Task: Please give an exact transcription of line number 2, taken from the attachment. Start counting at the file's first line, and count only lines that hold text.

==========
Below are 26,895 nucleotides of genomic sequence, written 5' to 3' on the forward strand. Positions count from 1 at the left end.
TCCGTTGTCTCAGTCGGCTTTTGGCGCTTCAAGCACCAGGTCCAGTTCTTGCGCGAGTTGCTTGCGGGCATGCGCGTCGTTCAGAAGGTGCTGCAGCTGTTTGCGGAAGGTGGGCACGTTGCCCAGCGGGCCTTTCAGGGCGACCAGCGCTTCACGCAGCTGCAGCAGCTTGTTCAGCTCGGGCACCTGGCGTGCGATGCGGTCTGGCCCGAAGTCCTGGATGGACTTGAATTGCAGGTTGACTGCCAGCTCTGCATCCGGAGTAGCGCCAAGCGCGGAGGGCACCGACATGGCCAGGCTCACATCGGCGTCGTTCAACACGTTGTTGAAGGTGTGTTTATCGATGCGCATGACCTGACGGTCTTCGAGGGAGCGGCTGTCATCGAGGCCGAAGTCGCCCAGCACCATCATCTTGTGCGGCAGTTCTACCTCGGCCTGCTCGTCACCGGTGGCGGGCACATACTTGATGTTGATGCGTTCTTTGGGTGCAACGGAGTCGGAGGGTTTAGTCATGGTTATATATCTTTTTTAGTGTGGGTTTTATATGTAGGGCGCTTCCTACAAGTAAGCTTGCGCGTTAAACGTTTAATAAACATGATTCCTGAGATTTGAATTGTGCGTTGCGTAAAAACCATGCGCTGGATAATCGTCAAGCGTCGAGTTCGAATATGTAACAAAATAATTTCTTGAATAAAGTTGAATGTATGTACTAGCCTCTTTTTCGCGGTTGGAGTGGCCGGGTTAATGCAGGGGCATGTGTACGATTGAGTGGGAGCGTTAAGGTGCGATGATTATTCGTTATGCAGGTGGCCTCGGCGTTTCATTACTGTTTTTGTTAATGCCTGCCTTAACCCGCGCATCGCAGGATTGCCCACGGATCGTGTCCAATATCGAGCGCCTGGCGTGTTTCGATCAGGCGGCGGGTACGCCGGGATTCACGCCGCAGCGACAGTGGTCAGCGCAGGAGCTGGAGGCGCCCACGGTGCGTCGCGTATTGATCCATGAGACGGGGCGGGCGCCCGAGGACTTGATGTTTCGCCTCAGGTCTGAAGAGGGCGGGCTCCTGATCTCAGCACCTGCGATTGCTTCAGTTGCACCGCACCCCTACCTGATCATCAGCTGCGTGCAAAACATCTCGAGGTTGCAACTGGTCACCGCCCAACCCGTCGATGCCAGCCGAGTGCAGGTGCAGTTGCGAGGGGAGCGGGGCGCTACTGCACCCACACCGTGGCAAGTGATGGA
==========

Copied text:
TCCGTTGTCTCAGTCGGCTTTTGGCGCTTCAAGCACCAGGTCCAGTTCTTGCGCGAGTTGCTTGCGGGCATGCGCGTCGTTCAGAAGGTGCTGCAGCTGTTTGCGGAAGGTGGGCACGTTGCCCAGCGGGCCTTTCAGGGCGACCAGCGCTTCACGCAGCTGCAGCAGCTTGTTCAGCTCGGGCACCTGGCGTGCGATGCGGTCTGGCCCGAAGTCCTGGATGGACTTGAATTGCAGGTTGACTGCCAGCTCTGCATCCGGAGTAGCGCCAAGCGCGGAGGGCACCGACATGGCCAGGCTCACATCGGCGTCGTTCAACACGTTGTTGAAGGTGTGTTTATCGATGCGCATGACCTGACGGTCTTCGAGGGAGCGGCTGTCATCGAGGCCGAAGTCGCCCAGCACCATCATCTTGTGCGGCAGTTCTACCTCGGCCTGCTCGTCACCGGTGGCGGGCACATACTTGATGTTGATGCGTTCTTTGGGTGCAACGGAGTCGGAGGGTTTAGTCATGGTTATATATCTTTTTTAGTGTGGGTTTTATATGTAGGGCGCTTCCTACAAGTAAGCTTGCGCGTTAAACGTTTAATAAACATGATTCCTGAGATTTGAATTGTGCGTTGCGTAAAAACCATGCGCTGGATAATCGTCAAGCGTCGAGTTCGAATATGTAACAAAATAATTTCTTGAATAAAGTTGAATGTATGTACTAGCCTCTTTTTCGCGGTTGGAGTGGCCGGGTTAATGCAGGGGCATGTGTACGATTGAGTGGGAGCGTTAAGGTGCGATGATTATTCGTTATGCAGGTGGCCTCGGCGTTTCATTACTGTTTTTGTTAATGCCTGCCTTAACCCGCGCATCGCAGGATTGCCCACGGATCGTGTCCAATATCGAGCGCCTGGCGTGTTTCGATCAGGCGGCGGGTACGCCGGGATTCACGCCGCAGCGACAGTGGTCAGCGCAGGAGCTGGAGGCGCCCACGGTGCGTCGCGTATTGATCCATGAGACGGGGCGGGCGCCCGAGGACTTGATGTTTCGCCTCAGGTCTGAAGAGGGCGGGCTCCTGATCTCAGCACCTGCGATTGCTTCAGTTGCACCGCACCCCTACCTGATCATCAGCTGCGTGCAAAACATCTCGAGGTTGCAACTGGTCACCGCCCAACCCGTCGATGCCAGCCGAGTGCAGGTGCAGTTGCGAGGGGAGCGGGGCGCTACTGCACCCACACCGTGGCAAGTGATGGA